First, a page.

Yes, it is silly to demonise one ingredient (without any real health arguments). And no, there will be no side of butter in this place because there isn't much of it in the kitchen (except may be a tiny bit in the the pastry section).
A friend of mine works in the Brussels branch and whenever I want paleo high dining I go there - if I don't take smth like risotto and don't eat any bread, most of the starters and mains are 95% paleo. Yes, no butter or cream is silly from Primal perspective, however some of the other SPE rules make awfully lots of sense, like the main dish should be mainly vegetables and protein. You won't see many starchy carbs - in fact there is no more than a spoonful of potatoes etc. on any of the mains but there will be a great variety of veggies, a lot of them from "old and forgotten" varietes. Many organic and in season. And because they don't do butter, sauces are amazing - all home-made stock based or with vegetable purees - yummy! Desserts have to be balanced by adding lots of fruits and nuts. I would be very happy if more restaurants adopted this approach. After all I can have as much butter at home as I like
Later in the article, they interviewed a French chef. His responses were great. The day French cooking eschews butter and cream will be the end of civilization
I also loved this little tidbit:
"The University of Massachusetts had sent the SPE team a sample of the oil-seeping pesto that it normally offers in its dining halls, where about 40,000 meals are served each day. Mr. Moraes had come up with an alternative: a kale pesto made with walnuts and roasted garlic. Spoonfuls went around the table on small plates."
First - the over the top meant to be "EWWW FAT!!!" description: "oil-seeping pesto". Bad Extra Virgin Olive Oil! Bad Oil! Gimme a break.
And I'm sorry, but the alternative pesto described above sounds absolutely disgusting. And I love kale, walnuts and roasted garlic.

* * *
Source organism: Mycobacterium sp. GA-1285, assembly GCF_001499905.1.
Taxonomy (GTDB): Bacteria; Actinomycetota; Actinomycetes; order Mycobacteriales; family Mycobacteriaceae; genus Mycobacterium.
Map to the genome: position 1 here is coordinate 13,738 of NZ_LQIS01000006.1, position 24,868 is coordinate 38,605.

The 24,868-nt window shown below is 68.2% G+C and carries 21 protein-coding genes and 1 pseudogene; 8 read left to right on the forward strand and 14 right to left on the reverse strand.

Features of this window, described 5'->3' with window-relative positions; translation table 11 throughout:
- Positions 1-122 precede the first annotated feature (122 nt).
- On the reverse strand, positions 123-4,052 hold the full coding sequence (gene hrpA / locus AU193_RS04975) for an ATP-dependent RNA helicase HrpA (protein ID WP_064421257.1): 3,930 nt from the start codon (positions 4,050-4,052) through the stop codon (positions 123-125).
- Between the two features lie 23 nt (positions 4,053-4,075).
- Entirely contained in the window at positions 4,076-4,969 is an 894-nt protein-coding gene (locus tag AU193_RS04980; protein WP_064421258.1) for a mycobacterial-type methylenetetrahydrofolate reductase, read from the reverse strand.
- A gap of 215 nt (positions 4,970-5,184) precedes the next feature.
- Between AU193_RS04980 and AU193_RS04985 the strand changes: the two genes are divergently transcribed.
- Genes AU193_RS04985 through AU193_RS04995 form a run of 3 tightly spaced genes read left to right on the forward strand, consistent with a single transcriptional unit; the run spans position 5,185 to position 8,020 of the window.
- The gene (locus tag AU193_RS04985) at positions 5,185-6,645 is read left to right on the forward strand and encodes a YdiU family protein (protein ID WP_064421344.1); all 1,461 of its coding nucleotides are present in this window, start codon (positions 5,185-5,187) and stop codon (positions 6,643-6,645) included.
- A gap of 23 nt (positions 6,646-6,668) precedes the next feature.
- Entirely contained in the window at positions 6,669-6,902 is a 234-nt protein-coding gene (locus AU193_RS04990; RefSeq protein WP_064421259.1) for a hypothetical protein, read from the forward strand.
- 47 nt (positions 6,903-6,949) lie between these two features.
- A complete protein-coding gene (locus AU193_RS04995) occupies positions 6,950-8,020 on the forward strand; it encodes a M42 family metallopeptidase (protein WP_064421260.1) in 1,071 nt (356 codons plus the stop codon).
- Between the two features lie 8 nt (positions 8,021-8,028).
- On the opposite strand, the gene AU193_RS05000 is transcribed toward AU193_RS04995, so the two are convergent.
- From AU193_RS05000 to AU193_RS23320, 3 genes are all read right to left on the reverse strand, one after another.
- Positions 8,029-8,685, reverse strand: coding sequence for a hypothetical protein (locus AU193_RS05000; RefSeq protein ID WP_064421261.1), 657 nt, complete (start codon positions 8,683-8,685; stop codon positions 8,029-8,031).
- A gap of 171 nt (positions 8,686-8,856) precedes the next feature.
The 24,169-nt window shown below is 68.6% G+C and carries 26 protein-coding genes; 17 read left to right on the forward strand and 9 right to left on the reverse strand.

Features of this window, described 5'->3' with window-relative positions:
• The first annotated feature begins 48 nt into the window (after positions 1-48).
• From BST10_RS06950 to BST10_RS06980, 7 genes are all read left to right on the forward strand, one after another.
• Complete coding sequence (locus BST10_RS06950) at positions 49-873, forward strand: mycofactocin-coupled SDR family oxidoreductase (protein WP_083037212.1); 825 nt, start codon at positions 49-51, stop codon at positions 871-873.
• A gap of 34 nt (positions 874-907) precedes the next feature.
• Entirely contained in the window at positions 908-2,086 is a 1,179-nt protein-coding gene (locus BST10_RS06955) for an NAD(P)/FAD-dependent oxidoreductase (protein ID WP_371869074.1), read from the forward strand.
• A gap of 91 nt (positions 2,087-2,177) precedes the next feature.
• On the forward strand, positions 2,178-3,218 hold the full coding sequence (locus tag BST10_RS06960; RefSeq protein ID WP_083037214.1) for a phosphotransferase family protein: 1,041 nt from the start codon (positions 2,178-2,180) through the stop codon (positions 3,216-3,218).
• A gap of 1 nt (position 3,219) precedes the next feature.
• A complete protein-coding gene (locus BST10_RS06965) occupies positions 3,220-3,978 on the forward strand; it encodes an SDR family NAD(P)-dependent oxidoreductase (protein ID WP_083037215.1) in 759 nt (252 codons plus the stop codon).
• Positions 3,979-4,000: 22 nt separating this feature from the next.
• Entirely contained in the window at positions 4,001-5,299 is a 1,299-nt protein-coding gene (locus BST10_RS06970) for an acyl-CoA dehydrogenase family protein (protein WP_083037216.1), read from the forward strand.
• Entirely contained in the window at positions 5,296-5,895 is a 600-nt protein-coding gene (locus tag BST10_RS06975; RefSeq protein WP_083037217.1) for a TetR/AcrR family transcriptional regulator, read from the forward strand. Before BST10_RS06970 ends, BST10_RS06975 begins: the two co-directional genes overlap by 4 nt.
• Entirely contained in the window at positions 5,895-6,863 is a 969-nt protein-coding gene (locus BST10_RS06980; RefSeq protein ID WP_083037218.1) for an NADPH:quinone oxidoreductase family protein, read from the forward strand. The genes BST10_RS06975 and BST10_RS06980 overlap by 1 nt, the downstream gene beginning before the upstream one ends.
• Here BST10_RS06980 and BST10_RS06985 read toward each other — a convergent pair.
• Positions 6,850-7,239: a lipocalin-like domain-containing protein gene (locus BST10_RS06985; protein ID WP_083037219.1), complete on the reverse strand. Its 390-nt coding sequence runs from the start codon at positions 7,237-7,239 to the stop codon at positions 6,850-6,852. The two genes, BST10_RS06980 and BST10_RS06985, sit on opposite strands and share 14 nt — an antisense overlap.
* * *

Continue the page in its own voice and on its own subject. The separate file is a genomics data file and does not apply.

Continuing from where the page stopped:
It does get annoying to have to ask for REAL butter everytime you order something (yes I'll have a baked potato when I'm out ). Asking for butter doesn't get it (you get margarine)....Emphasizing real butter sometimes works.....More often than not you have to say "Bring me real butter not any of that margarine crap or your not getting a tip"....that one usually works best.
I really don't care long as he's not replacing butter with crap oil. I just won't eat it either way.
There is a guy on the second page with a very reasonable response. He says why kill the whole pig if your not going to use the fatty parts? He also goes on to say that butter and cream are "human foods" .....I like that guy.
Last edited by Neckhammer; 01-08-2013 at 07:20 AM.
That was my favorite line, about the pig. Also why Eric Ripert said he would never use it, since it implies the other dishes are unhealthy and irresponsibly produced.
Originally Posted by Neckhammer
I think it's weird that this label originated at high-end restaurants, where the ingredients are probably top-quality to begin with.
my question is... wtf are they substituting in the dishes?
if it's - oh, we took out the butter and put in heart healthy canola oil! (ew), then great job, you've just made an otherwise suitable dish inedible...
I'll admit, I'm curious as to how these things really taste, too...
Form what I understand they are getting a lot of the flavor from house made stocks and reductions. I can't argue with that.
I too liked the pig comment. Don't they realize that there is a movement of going back to older pig breeds that have a higher fat content, not to mention the whole snout to tail movement?
I don't doubt they are able to make tasty food at a high end restaurant like that but when this mentality gets exported to less swank establishments and institutions you can bet it will not be so yummy.
Well, it's kinda up the strict-Paleo alley. Foie gras seems to be on the menu, so there's that.
Not sure why this guy singled out butter and cream specifically as being unhealthy.